Busted part freezes ice cream truck in its tracks
BELOVED ICE CREAM MAN NEEDS A HAND
BY PAMELA GOULD
THE FREE LANCE-STAR
Richard Foster, the man dubbed the “summertime Santa Claus” for the joy he has brought to children for more than two decades, is now in need.
Foster, 75, has operated Richard’s Ice Cream Express, delivering ice cream bars and other sweet treats to youngsters in Spotsylvania County neighborhoods and community pools since shortly after retiring from National Linen Service.
But since mid-July, the upbeat melody that signaled his ice cream truck’s arrival on residential streets has been absent.
The compressor that cooled the freezer holding the treats inside his cavernous truck quit working, and he has been unable to get it repaired or replaced.
Two people looked at it and gave different opinions on what was wrong, but neither offered to fix it.
And at this point, Foster said, he doesn’t have the money to pay for repairs or a new compressor since his one means of earning income evaporated more than two months ago.
John Garnett, owner of Garnett Refrigeration in Spotsylvania, estimated a new compressor and the necessary refrigerant could run as much as $2,400.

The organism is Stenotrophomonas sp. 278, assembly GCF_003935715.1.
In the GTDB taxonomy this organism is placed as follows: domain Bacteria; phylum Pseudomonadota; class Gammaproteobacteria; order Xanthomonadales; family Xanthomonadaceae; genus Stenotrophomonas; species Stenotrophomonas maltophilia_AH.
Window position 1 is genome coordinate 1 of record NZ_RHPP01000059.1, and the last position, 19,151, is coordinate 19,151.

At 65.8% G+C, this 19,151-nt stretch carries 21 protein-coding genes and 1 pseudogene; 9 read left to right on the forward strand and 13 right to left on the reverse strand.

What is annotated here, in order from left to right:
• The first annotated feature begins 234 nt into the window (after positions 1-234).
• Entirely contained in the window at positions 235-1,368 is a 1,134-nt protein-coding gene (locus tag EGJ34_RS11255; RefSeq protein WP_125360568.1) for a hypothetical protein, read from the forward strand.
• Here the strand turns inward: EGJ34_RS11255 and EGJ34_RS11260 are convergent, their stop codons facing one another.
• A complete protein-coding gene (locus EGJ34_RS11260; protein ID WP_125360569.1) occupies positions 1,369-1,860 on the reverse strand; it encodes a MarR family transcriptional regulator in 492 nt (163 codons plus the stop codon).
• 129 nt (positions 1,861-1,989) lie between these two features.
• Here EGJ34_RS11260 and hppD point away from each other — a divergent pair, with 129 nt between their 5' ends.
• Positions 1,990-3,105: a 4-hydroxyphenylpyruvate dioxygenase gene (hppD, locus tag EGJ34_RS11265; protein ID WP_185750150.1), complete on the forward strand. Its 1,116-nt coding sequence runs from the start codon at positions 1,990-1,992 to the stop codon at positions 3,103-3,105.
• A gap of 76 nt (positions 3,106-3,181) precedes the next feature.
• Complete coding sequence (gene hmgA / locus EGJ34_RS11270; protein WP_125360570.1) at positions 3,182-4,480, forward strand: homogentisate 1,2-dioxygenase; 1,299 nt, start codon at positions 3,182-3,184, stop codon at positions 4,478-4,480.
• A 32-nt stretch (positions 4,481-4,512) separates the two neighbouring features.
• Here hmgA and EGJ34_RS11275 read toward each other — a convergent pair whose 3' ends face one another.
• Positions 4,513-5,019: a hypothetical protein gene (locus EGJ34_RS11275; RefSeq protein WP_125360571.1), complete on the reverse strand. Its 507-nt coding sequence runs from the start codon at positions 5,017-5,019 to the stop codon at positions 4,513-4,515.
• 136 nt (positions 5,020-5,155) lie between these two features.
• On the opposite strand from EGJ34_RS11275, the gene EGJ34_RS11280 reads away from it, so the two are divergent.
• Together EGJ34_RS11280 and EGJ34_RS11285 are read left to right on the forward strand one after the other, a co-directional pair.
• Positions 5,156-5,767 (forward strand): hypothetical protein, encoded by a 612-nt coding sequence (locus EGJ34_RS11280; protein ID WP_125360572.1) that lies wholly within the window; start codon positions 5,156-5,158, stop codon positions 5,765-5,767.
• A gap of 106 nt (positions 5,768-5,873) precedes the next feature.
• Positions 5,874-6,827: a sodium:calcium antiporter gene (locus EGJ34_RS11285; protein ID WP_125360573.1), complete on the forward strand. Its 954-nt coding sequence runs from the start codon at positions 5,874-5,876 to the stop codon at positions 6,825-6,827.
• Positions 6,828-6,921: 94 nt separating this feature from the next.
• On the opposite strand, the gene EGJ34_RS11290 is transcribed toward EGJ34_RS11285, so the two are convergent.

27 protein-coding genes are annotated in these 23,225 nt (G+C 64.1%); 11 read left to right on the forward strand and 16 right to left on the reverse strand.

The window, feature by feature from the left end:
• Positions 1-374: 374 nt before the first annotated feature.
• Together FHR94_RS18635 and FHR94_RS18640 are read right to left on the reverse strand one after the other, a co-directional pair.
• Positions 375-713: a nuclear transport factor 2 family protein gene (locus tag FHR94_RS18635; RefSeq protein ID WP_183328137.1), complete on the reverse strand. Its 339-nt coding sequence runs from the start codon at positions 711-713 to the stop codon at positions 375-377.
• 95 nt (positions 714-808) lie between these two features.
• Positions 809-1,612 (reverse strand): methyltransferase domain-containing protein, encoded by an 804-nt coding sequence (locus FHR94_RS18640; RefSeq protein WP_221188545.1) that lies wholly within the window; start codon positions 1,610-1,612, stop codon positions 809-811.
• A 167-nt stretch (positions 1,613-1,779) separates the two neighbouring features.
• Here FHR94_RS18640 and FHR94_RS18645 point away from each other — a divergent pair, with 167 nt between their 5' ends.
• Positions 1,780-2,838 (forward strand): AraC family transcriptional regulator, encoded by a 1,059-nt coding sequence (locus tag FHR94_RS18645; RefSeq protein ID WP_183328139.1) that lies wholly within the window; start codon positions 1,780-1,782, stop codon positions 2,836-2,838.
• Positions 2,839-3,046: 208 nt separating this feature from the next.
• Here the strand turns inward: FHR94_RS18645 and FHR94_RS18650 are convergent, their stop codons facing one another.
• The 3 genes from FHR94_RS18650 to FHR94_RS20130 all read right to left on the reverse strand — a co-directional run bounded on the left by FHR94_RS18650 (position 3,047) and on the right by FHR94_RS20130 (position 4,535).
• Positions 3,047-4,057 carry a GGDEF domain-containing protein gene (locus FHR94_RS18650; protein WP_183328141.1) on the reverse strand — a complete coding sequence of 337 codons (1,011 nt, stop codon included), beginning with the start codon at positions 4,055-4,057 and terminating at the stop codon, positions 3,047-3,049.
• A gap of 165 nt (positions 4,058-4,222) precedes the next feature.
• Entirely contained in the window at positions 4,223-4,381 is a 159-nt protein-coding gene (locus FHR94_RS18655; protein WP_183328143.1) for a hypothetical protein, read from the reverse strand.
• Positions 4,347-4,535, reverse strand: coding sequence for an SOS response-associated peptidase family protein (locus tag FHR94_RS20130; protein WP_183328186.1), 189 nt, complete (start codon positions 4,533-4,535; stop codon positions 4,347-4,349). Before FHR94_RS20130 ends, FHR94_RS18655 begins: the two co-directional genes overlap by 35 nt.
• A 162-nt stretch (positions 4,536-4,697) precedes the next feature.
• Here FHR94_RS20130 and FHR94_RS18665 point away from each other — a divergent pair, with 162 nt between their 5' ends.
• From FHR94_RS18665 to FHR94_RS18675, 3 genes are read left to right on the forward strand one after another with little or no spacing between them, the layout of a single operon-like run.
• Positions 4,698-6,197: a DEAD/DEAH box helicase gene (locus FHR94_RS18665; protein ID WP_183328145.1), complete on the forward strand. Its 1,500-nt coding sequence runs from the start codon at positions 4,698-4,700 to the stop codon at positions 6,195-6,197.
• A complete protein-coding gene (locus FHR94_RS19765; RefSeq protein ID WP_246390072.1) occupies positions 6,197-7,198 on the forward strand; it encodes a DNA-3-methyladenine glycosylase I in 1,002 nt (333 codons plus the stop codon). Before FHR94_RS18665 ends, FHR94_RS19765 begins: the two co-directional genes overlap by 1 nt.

Foster has been visiting the food pantry at Christ Church, an Episcopal congregation at Spotsylvania Courthouse, for sustenance. He’s behind on all of his bills and faces the prospect of needing to find a new home since his Social Security check doesn’t cover his rent. He and a longtime friend have pooled their resources to pay the rent, but said they may need to start selling their belongings to prepare to move.
But the county resident didn’t go public with a plea for help. Someone in the community who heard about his plight thought people would be interested because he is so beloved.
“My problem is this,” Foster said. “I was raised this way. I’ll accept charity, but I’ll die right out here in the street before I’d ask for any.”
Foster operates his ice cream truck year-round, so he’s losing business with every day that passes.
“The truck brings in good money if you’re working,” he said.
With weather still mild, he’d normally be on the streets after school on weekdays and for several hours every Saturday.
But for now, the 1979 Chevrolet step van decorated with photos of such treats as Popsicles, Klondike bars and Nutty Buddy cones sits idle in front of Foster’s home.
And children are left to wonder when, if ever, they’ll again hear the carnival-like sound of “Do Your Ears Hang Low?”—signaling that “Mr. Richard” and his truck full of treats have arrived.
HOW TO HELP
Anyone wishing to assist Richard Foster should contact Christ Church, 8951 Courthouse Road, Spotsylvania, 540/582-5033.
Pamela Gould: 540/735-1972